Norris’ red face went white around his thin lips. "What?" He drew back a fist, then found his arms enveloped by Dave Jones’ bear hug.
"Guy, I don’t know what’s going on, either," Dave hissed in his ear. "But you’re going to stay out of it. Hear?"
Bill (Jack?) took Wendy’s (Libby’s?) arm and tugged toward the door leading to the vestibule.
"This way," he said gently.
The reunion crowd, silent still, parted before them. They reached the vestibule and stood beside the table that still held stapled booklets. Outside the rain came in huge drops that splattered on the asphalt drive. Thunder rumbled low, farther away now. From the corner of his eye, Bill saw Guy Norris came to the door to be pulled back by Dave and two others. He heard the low murmur of hushed conversation from around the corner in the ballroom.
No matter. He was with Wendy. Wasn’t he?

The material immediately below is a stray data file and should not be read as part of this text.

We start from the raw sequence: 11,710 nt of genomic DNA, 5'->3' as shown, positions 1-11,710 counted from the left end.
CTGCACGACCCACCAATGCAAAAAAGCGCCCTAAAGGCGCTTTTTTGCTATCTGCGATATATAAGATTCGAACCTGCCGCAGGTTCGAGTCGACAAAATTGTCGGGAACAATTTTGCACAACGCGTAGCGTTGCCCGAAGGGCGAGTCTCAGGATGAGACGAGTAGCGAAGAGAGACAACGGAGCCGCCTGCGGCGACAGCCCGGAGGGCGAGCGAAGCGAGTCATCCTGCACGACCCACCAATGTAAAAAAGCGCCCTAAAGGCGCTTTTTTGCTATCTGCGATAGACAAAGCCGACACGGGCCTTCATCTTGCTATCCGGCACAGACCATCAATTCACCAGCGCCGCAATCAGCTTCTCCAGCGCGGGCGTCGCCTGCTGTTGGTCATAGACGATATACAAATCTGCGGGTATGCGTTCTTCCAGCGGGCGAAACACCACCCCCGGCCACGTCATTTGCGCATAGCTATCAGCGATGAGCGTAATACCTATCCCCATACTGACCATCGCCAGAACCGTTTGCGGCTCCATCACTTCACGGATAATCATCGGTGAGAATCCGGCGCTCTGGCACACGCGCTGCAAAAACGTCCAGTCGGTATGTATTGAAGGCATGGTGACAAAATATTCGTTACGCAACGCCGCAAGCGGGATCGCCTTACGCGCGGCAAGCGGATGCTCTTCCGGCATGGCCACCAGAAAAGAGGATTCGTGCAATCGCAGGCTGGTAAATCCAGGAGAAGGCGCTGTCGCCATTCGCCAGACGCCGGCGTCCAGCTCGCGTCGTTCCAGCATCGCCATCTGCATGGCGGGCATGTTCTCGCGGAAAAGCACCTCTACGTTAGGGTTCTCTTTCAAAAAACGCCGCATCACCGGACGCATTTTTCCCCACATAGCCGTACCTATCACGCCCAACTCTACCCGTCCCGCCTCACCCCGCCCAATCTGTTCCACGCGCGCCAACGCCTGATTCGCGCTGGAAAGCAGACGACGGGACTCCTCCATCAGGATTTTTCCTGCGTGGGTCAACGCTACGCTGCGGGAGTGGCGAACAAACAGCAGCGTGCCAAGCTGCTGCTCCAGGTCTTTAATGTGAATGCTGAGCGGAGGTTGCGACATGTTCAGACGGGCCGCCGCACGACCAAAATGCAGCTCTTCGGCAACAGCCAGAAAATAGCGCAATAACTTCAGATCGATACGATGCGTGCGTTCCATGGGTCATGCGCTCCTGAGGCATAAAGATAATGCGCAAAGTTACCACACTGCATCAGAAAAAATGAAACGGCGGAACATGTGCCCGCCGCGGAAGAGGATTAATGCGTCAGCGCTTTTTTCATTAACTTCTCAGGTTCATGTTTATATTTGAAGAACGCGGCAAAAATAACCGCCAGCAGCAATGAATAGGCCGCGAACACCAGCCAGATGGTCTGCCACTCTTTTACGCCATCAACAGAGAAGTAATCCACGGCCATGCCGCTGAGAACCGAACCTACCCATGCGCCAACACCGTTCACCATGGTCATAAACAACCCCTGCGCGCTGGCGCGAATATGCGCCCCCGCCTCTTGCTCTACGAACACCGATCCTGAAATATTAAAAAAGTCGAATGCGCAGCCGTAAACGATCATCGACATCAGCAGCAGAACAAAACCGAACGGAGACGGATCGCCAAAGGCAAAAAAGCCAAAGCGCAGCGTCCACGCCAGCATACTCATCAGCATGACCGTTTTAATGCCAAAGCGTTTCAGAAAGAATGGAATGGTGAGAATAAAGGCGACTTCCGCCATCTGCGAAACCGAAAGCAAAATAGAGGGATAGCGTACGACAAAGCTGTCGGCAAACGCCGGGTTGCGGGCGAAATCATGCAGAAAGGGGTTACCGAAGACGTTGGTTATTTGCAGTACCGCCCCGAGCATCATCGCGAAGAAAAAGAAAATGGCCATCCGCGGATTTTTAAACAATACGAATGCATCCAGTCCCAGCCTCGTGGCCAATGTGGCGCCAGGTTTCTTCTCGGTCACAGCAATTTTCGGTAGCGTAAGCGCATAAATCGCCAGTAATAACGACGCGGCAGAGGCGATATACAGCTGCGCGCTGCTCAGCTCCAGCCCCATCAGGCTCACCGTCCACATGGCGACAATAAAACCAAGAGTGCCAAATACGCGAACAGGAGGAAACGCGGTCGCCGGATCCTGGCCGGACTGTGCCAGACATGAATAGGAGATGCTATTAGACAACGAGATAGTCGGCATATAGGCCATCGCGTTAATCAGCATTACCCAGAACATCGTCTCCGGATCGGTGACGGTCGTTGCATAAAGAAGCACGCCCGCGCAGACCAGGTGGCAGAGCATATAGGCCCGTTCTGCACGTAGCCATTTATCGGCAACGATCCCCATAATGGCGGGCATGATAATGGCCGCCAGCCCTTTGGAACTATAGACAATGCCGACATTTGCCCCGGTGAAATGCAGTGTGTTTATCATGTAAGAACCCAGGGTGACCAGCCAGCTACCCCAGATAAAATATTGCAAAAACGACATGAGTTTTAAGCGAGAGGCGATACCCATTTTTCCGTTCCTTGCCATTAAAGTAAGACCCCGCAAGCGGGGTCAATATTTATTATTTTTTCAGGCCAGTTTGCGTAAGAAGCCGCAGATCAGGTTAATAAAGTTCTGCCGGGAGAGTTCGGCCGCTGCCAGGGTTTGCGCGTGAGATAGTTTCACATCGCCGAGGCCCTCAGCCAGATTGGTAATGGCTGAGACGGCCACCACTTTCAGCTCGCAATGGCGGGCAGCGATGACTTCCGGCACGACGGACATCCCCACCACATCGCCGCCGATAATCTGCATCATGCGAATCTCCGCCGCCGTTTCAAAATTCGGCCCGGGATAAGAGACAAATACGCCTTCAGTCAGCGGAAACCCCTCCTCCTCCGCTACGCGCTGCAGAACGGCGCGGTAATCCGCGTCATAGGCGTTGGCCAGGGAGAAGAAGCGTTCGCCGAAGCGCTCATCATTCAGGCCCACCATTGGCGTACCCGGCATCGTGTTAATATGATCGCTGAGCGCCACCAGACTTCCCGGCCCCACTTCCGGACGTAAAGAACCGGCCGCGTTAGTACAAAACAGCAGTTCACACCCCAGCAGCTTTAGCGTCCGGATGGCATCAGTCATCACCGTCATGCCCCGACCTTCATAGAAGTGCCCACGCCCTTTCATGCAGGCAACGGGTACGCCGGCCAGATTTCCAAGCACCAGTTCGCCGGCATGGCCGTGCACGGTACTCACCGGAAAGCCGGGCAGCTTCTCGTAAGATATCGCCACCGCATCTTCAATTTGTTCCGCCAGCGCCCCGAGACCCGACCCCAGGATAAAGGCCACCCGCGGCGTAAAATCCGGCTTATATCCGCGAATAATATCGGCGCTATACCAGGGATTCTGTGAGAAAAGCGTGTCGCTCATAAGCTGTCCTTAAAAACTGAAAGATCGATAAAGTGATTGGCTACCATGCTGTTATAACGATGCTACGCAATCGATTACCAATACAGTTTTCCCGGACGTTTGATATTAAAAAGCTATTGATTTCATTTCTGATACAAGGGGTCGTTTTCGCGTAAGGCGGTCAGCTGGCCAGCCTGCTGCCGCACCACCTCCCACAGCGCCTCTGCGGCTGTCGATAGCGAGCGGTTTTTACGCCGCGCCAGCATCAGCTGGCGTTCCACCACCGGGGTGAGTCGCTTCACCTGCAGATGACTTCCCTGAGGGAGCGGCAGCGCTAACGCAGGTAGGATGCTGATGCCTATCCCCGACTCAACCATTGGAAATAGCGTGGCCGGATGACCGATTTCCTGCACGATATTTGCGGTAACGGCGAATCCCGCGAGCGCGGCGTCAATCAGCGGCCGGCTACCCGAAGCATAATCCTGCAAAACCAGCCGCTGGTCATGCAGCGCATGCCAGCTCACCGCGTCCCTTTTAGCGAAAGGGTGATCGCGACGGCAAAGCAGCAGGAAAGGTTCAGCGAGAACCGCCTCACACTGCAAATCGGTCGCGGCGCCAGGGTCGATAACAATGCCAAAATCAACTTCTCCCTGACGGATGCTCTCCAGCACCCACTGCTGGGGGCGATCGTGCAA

He took her hands, looked long into strange-familiar dark eyes. "Wendy, it is you, isn’t it?"
It was Wendy’s smile, all right. "In the flesh," she said.
Then they were kissing, arms wrapped around each other tight, and it was like the night before leaving for boot camp.
"We haven’t been apart, really, have we?" he said when at last they drew back a little.
"No." Her eyes were downcast, modest now. "But it’s not the same." She moved into his embrace again.
"How long do we have?" he asked into her hair. "This night?"
She shook her head against him; her hair tickled his nose. "No, I don’t think so. Not even that. I think we have only this storm."
She pulled away, smiling now, and tugged his hand "Let’s make the most of it. Let’s go outside."